President Barack Obama urged the Republican-led U.S. House to pass changes to immigration law, focusing on an issue that may benefit his party as the flawed rollout of his health-care law hurts his popularity.
“It’s up to Republicans in the House to decide if we can move forward as a country on this bill,” Obama said in a speech today in San Francisco, calling the nation’s immigration system “broken.”
Sixty-three percent of Americans favor providing a way for the nation’s 11 million undocumented immigrants to become citizens, provided they meet certain requirements, according to a poll released today by the Public Religion Research Institute. That number, which includes majorities of both Republicans and Democrats, matches a March survey from the Washington-based group that studies public opinion.
The Democratic-led Senate in June passed with bipartisan support an immigration measure that included a path to citizenship. House Speaker John Boehner, an Ohio Republican, said Nov. 13 that he has “no intention” of considering the comprehensive Senate bill and instead preferred a piecemeal approach.
Obama said he’s “hopeful” about making progress on the measure, and would back Boehner’s step-by-step approach “as long as all the pieces get done.”
“I believe the speaker is sincere,” the president told a crowd in San Francisco’s Chinatown. “I think he generally wants to get it done.”
The Senate legislation would boost average annual gross domestic product growth by a projected 0.3 percentage points during the next 20 years, according to a Congressional Budget Office estimate cited by the White House. The CBO also said that enacting the bill would reduce the federal budget by almost $850 billion in 20 years.
The president is seeking to pressure Congress to act as the issue of immigration has been overshadowed by the partial government shutdown in October and the flawed rollout of the enrollment website for the president’s health-care expansion.
A CNN/ORC poll released today showed that 53 percent of Americans disagree that Obama is honest and trustworthy, the highest percentage during his five years in office. Just 40 percent said Obama can manage the government effectively, according to the poll. The telephone survey of 843 adults was conducted Nov. 18-20 and has a margin of error of 3.5 percentage points.
Obama is in the second day of a three-day West Coast trip. In addition to the speech today, the president is attending seven fundraisers to help Democrats with 2014 election contests.
At the Seattle home of former Microsoft president and chief operating officer Jon Shirley yesterday, Obama told donors that immigration remained among his top priorities.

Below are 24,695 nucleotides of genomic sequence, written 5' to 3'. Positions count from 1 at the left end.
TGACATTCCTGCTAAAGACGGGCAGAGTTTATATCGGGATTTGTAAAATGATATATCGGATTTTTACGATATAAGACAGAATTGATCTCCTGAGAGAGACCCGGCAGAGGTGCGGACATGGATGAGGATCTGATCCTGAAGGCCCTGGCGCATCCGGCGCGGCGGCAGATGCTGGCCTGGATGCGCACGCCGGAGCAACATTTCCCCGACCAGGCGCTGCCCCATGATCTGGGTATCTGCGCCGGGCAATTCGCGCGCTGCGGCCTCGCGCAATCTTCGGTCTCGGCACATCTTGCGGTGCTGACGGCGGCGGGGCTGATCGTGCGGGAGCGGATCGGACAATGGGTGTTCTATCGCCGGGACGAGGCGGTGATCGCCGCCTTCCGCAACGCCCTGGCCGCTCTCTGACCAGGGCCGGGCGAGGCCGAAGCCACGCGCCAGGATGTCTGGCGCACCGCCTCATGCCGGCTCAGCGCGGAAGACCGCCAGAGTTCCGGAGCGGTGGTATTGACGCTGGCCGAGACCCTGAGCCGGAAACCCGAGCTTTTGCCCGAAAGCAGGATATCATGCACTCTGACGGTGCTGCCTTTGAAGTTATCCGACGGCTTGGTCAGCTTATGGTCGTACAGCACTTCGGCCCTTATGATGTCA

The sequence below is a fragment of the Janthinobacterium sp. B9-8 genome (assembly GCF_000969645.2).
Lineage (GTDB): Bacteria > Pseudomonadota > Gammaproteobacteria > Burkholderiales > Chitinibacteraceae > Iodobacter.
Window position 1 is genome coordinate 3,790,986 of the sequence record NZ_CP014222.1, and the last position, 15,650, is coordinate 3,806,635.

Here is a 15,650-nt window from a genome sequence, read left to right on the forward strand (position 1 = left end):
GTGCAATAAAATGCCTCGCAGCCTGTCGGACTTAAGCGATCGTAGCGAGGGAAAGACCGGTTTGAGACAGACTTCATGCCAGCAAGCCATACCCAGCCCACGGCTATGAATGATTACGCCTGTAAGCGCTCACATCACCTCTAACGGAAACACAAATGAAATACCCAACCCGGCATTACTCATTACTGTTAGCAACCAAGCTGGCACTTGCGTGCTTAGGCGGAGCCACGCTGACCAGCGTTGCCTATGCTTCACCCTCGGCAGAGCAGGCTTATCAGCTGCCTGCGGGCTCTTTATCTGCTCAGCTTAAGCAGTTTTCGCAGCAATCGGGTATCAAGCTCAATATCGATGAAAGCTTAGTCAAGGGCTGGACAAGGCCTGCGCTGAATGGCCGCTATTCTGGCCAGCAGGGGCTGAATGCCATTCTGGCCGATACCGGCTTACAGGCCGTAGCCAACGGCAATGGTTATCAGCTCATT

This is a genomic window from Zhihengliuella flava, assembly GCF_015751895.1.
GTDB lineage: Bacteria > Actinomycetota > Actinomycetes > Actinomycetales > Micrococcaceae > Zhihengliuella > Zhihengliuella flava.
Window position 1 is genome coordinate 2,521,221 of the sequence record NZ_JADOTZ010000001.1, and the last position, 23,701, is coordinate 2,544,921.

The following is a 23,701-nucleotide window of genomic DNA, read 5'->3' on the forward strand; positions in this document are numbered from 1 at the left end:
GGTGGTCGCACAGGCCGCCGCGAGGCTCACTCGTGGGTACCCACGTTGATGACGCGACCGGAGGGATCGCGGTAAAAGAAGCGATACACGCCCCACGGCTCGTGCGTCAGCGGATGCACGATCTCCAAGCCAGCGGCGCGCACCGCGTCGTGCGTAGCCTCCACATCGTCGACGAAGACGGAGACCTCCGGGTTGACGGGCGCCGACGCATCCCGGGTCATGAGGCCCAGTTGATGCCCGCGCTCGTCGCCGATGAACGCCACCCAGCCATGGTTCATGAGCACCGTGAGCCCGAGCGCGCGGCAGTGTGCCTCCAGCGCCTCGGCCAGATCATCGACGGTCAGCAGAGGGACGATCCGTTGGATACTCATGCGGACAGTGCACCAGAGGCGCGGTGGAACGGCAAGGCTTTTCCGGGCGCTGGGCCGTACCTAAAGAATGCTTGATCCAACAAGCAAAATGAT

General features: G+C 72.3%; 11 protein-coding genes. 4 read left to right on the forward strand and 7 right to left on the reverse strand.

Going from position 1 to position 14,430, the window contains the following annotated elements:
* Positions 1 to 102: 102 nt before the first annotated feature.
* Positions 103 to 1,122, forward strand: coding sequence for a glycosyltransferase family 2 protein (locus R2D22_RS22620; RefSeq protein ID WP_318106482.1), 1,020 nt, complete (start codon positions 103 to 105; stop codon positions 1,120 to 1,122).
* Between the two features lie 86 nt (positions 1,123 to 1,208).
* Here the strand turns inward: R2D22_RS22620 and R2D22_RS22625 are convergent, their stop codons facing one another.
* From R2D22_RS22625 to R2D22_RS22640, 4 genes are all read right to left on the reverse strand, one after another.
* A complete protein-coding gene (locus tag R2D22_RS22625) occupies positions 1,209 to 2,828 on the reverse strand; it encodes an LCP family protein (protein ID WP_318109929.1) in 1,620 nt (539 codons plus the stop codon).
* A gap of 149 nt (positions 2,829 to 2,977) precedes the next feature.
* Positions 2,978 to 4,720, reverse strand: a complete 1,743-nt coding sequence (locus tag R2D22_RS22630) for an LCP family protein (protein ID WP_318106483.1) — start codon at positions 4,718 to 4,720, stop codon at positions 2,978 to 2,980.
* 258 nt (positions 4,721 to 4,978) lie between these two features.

“The American people can’t afford to wait in perpetuity for us to grow faster, create more jobs, strengthen our middle class, clean our environment, fix our immigration system,” Obama said.
Earlier this month, Obama enlisted a group of business executives, including McDonald’s Corp. Chief Executive Officer Donald Thompson and Blackstone Group LP CEO Stephen Schwarzman, to put pressure on congressional Republicans to pass an immigration law by year’s end.
A report commissioned by the Republican National Committee after the 2012 election losses encouraged the party to boost its voter engagement among racial and ethnic minorities including Hispanics, who supported Obama’s re-election with 71 percent of their vote, according to national exit polls. Republicans within Congress advocating a revision of immigration laws contend that it will be necessary to compete with Democrats in the 2016 presidential election.
In the PRRI poll today, roughly 6 in 10 Republicans and independents, and about 7 in 10 Democrats said they favored a path to citizenship for undocumented immigrants currently in the U.S. The telephone survey of 1,005 adults 18 years of age or older was conducted Nov. 6-10 and has a margin of error of 3.1 percentage points.
In 2011, 25 percent of the foreign-born population in the U.S. came from Asian countries, accounting to White House data. Asian immigrants account for 11 percent of undocumented immigrants in the U.S., according to the report.
Last year, Asian-Americans voted for Obama by 73 percent, exit polls showed.
Obama’s speech at the Betty Ann Ong Chinese Recreation Center in San Francisco was interrupted when a heckler standing among people on the riser behind him yelled that the president has “power to stop deportations for all.”
“Actually, I don’t,” Obama replied. “If, in fact, I could solve all these problems without passing laws in Congress, then I would do so. But we’re also a nation of laws.”